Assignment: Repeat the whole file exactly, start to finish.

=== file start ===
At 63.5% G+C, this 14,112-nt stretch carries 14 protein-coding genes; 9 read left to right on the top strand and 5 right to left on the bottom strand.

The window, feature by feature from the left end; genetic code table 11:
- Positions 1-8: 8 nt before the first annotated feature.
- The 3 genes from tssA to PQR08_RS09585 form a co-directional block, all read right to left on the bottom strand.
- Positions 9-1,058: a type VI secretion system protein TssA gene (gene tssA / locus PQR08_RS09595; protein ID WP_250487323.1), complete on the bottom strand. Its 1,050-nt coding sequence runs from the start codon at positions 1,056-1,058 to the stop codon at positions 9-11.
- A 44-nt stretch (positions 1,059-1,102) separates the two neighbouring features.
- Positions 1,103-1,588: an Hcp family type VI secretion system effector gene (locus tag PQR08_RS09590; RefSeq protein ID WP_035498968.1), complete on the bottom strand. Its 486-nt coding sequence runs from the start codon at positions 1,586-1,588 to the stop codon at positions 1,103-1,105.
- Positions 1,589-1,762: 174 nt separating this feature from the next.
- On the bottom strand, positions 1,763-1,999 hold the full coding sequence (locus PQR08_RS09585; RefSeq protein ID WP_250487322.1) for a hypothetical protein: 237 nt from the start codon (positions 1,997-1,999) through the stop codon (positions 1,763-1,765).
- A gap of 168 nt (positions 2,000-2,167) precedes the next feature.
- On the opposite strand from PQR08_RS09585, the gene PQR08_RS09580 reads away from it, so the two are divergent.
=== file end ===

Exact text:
At 63.5% G+C, this 14,112-nt stretch carries 14 protein-coding genes; 9 read left to right on the top strand and 5 right to left on the bottom strand.

The window, feature by feature from the left end; genetic code table 11:
- Positions 1-8: 8 nt before the first annotated feature.
- The 3 genes from tssA to PQR08_RS09585 form a co-directional block, all read right to left on the bottom strand.
- Positions 9-1,058: a type VI secretion system protein TssA gene (gene tssA / locus PQR08_RS09595; protein ID WP_250487323.1), complete on the bottom strand. Its 1,050-nt coding sequence runs from the start codon at positions 1,056-1,058 to the stop codon at positions 9-11.
- A 44-nt stretch (positions 1,059-1,102) separates the two neighbouring features.
- Positions 1,103-1,588: an Hcp family type VI secretion system effector gene (locus tag PQR08_RS09590; RefSeq protein ID WP_035498968.1), complete on the bottom strand. Its 486-nt coding sequence runs from the start codon at positions 1,586-1,588 to the stop codon at positions 1,103-1,105.
- Positions 1,589-1,762: 174 nt separating this feature from the next.
- On the bottom strand, positions 1,763-1,999 hold the full coding sequence (locus PQR08_RS09585; RefSeq protein ID WP_250487322.1) for a hypothetical protein: 237 nt from the start codon (positions 1,997-1,999) through the stop codon (positions 1,763-1,765).
- A gap of 168 nt (positions 2,000-2,167) precedes the next feature.
- On the opposite strand from PQR08_RS09585, the gene PQR08_RS09580 reads away from it, so the two are divergent.